In patients with acute respiratory failure, high-flow nasal cannula (HFNC) is more reliable than is conventional oxygen therapy at reducing rates of endotracheal intubation, although no significant difference was found when HFNC was compared with noninvasive positive pressure ventilation, a new study found.

An increasing awareness of the high rate of adverse events and mortality rates associated with invasive mechanical ventilation in hospitals has led to a rise in the use of noninvasive positive pressure ventilation (NIPPV). While this has effectively cut the use of conventional oxygen therapy (COT), its application in clinical practice is limited by a host of complications such as interface intolerance, skin damage, and other hazards. HFNC, because of its demonstrated efficacy and relatively easier application, and better tolerance in patients, also has been gaining popularity. Despite the known benefits HFNC, this therapy is not given to all adults with acute respiratory failure (ARF). This may be due to the lack of consistency in data regarding how HFNC’s effectiveness at decreasing intubation and reintubation rates compares with COT’s and NIPPV’s.

Researchers in China conducted a meta-analysis and systematic review of all superiority and nonsuperiority data on the outcomes of using HFNC, COT, and NIPPV to treat ARF. Their examination included 18 trials comprising 3,881 patients, which compared the results of receiving HFNC with the results of receiving NIPPV or COT. The study is published in CHEST ( 10.1016/j.chest.2017.01.004 ).

The investigators concluded that HFNC was associated with significantly lower rates of the need for endotracheal intubation, compared with COT (P = .01). When HFNC was compared with NIPPV, however, the rates of patients needing intubation were not statistically different from each other (P = .16). HFNC was not associated with significant improvements in mortality rates or lengths of stay in the intensive care units, when compared with both COT and NIPPV.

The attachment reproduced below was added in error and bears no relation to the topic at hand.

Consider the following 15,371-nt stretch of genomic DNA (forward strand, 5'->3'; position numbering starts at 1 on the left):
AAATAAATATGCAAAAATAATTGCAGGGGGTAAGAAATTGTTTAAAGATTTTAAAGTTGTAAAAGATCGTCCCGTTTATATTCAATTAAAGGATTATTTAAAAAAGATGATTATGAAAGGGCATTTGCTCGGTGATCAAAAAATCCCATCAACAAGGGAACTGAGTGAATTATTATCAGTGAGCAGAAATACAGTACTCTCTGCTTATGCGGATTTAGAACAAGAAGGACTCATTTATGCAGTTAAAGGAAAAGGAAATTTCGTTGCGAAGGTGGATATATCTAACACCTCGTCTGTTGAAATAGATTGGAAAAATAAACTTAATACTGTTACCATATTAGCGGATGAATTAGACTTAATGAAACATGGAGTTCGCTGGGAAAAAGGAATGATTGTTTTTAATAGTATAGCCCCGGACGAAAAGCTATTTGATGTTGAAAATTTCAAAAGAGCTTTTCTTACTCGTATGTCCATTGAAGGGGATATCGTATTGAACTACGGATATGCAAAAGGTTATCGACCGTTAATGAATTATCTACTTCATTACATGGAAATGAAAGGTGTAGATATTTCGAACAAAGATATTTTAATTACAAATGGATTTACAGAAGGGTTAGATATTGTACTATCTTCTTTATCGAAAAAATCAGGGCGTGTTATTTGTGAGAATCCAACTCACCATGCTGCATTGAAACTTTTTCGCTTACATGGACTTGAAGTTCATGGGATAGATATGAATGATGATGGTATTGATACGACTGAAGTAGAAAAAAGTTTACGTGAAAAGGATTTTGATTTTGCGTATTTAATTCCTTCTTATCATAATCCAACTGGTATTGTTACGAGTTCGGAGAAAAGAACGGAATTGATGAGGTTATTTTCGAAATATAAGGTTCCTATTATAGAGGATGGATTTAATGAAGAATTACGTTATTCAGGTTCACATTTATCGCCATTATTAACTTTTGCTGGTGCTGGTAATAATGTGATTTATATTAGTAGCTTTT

According to the researchers’ subgroup analysis conducted of HFNC in 2,741 patients following extubation, those patients who received HFNC had a significantly lower reintubation rate than that of those who received COT (OR = 0.39, P = .0003). In this analysis, again, no significant differences in outcomes were seen between patients who received HFNC and NIPPV (OR = 1.07, P = .60)

Bin-Miao Liang, MD, PhD, a researcher in the department of respiratory and critical care medicine at Sichuan University in China, and coauthors noted that “concomitant complications such as acute kidney dysfunction and cardiac impairment may contribute to ICU mortality and ICU [lengths-of-stay] besides respiratory status itself.” Factors such as available beds, a patient’s insurance status, and other resources may also have impacted outcomes, they said.

The researchers wrote that they found “[significant] statistical heterogeneity” in the rates of endotracheal intubation and ICU mortality between HFNC and NIPPV. A lack of raw data, which prevented a subanalysis of individual respiratory failure from being performed, is one possible cause of the statistical heterogeneity, the authors concluded.

China-Japan Friendship Hospital is continuing the search for more data on the success rates of HFNC and NIPPV at reducing intubation and mortality rates. The hospital is sponsoring a multicenter, randomized, noninferiority trial titled, “High Flow Nasal Cannula vs. NPPV in Moderate Chronic Obstructive Pulmonary Disease Exacerbation,” according to No results were available for this trial as of Feb. 6.

None of the authors had relevant disclosures.

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